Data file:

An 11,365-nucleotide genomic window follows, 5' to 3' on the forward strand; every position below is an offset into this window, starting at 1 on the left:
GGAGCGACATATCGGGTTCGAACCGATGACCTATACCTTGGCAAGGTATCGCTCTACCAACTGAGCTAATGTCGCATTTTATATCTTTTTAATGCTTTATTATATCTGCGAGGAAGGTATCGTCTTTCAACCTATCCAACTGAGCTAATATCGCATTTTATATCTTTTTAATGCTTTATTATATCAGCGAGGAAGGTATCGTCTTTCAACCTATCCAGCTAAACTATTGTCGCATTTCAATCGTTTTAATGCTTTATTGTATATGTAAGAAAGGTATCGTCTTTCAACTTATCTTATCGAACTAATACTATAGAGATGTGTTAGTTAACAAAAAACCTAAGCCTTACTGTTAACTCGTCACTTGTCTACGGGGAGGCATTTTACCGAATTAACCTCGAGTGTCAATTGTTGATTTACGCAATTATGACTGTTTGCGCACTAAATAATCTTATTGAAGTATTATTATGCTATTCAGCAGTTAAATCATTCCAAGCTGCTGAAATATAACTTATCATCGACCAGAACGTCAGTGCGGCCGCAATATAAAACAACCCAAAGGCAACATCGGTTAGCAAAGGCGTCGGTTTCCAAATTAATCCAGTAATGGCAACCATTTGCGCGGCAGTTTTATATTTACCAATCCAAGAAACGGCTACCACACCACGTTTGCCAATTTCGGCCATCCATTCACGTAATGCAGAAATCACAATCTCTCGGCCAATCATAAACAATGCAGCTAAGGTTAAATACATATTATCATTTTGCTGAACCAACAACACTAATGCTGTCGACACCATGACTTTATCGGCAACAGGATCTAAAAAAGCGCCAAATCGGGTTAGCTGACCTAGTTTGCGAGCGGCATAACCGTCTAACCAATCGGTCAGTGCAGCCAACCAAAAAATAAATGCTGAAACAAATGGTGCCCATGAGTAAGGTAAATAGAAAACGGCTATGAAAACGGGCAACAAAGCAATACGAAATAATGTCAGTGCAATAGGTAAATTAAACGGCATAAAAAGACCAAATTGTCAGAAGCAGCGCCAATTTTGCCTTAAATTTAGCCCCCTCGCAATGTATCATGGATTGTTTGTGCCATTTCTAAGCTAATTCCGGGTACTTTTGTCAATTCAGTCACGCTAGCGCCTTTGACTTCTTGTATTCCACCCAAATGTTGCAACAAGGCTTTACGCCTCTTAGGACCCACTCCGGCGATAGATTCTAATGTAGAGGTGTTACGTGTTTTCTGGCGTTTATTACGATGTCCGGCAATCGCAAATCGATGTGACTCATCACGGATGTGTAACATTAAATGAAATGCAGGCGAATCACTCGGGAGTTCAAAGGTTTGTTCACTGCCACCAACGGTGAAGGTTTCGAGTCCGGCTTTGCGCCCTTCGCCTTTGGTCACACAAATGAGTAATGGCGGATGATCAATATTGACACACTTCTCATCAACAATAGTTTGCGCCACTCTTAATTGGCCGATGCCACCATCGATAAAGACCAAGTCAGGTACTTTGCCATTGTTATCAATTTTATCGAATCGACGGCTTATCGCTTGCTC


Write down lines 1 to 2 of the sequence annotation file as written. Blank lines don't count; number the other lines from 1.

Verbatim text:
An 11,365-nucleotide genomic window follows, 5' to 3' on the forward strand; every position below is an offset into this window, starting at 1 on the left:
GGAGCGACATATCGGGTTCGAACCGATGACCTATACCTTGGCAAGGTATCGCTCTACCAACTGAGCTAATGTCGCATTTTATATCTTTTTAATGCTTTATTATATCTGCGAGGAAGGTATCGTCTTTCAACCTATCCAACTGAGCTAATATCGCATTTTATATCTTTTTAATGCTTTATTATATCAGCGAGGAAGGTATCGTCTTTCAACCTATCCAGCTAAACTATTGTCGCATTTCAATCGTTTTAATGCTTTATTGTATATGTAAGAAAGGTATCGTCTTTCAACTTATCTTATCGAACTAATACTATAGAGATGTGTTAGTTAACAAAAAACCTAAGCCTTACTGTTAACTCGTCACTTGTCTACGGGGAGGCATTTTACCGAATTAACCTCGAGTGTCAATTGTTGATTTACGCAATTATGACTGTTTGCGCACTAAATAATCTTATTGAAGTATTATTATGCTATTCAGCAGTTAAATCATTCCAAGCTGCTGAAATATAACTTATCATCGACCAGAACGTCAGTGCGGCCGCAATATAAAACAACCCAAAGGCAACATCGGTTAGCAAAGGCGTCGGTTTCCAAATTAATCCAGTAATGGCAACCATTTGCGCGGCAGTTTTATATTTACCAATCCAAGAAACGGCTACCACACCACGTTTGCCAATTTCGGCCATCCATTCACGTAATGCAGAAATCACAATCTCTCGGCCAATCATAAACAATGCAGCTAAGGTTAAATACATATTATCATTTTGCTGAACCAACAACACTAATGCTGTCGACACCATGACTTTATCGGCAACAGGATCTAAAAAAGCGCCAAATCGGGTTAGCTGACCTAGTTTGCGAGCGGCATAACCGTCTAACCAATCGGTCAGTGCAGCCAACCAAAAAATAAATGCTGAAACAAATGGTGCCCATGAGTAAGGTAAATAGAAAACGGCTATGAAAACGGGCAACAAAGCAATACGAAATAATGTCAGTGCAATAGGTAAATTAAACGGCATAAAAAGACCAAATTGTCAGAAGCAGCGCCAATTTTGCCTTAAATTTAGCCCCCTCGCAATGTATCATGGATTGTTTGTGCCATTTCTAAGCTAATTCCGGGTACTTTTGTCAATTCAGTCACGCTAGCGCCTTTGACTTCTTGTATTCCACCCAAATGTTGCAACAAGGCTTTACGCCTCTTAGGACCCACTCCGGCGATAGATTCTAATGTAGAGGTGTTACGTGTTTTCTGGCGTTTATTACGATGTCCGGCAATCGCAAATCGATGTGACTCATCACGGATGTGTAACATTAAATGAAATGCAGGCGAATCACTCGGGAGTTCAAAGGTTTGTTCACTGCCACCAACGGTGAAGGTTTCGAGTCCGGCTTTGCGCCCTTCGCCTTTGGTCACACAAATGAGTAATGGCGGATGATCAATATTGACACACTTCTCATCAACAATAGTTTGCGCCACTCTTAATTGGCCGATGCCACCATCGATAAAGACCAAGTCAGGTACTTTGCCATTGTTATCAATTTTATCGAATCGACGGCTTATCGCTTGCTC